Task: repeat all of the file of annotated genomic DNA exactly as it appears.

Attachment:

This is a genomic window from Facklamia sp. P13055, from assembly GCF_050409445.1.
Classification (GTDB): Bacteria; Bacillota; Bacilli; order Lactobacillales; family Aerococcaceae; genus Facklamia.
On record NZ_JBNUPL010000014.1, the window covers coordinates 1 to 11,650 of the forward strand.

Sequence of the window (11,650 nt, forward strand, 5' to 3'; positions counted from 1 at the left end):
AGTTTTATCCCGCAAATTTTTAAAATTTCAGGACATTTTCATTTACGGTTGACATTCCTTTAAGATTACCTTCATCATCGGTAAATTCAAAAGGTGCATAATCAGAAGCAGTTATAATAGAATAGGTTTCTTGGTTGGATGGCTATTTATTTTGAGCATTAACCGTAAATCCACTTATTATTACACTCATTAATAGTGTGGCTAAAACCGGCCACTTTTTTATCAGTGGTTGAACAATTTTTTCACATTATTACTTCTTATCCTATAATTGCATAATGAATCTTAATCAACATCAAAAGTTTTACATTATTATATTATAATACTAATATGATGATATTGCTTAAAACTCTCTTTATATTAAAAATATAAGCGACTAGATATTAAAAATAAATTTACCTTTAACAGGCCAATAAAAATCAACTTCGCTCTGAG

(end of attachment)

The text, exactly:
This is a genomic window from Facklamia sp. P13055, from assembly GCF_050409445.1.
Classification (GTDB): Bacteria; Bacillota; Bacilli; order Lactobacillales; family Aerococcaceae; genus Facklamia.
On record NZ_JBNUPL010000014.1, the window covers coordinates 1 to 11,650 of the forward strand.

Sequence of the window (11,650 nt, forward strand, 5' to 3'; positions counted from 1 at the left end):
AGTTTTATCCCGCAAATTTTTAAAATTTCAGGACATTTTCATTTACGGTTGACATTCCTTTAAGATTACCTTCATCATCGGTAAATTCAAAAGGTGCATAATCAGAAGCAGTTATAATAGAATAGGTTTCTTGGTTGGATGGCTATTTATTTTGAGCATTAACCGTAAATCCACTTATTATTACACTCATTAATAGTGTGGCTAAAACCGGCCACTTTTTTATCAGTGGTTGAACAATTTTTTCACATTATTACTTCTTATCCTATAATTGCATAATGAATCTTAATCAACATCAAAAGTTTTACATTATTATATTATAATACTAATATGATGATATTGCTTAAAACTCTCTTTATATTAAAAATATAAGCGACTAGATATTAAAAATAAATTTACCTTTAACAGGCCAATAAAAATCAACTTCGCTCTGAG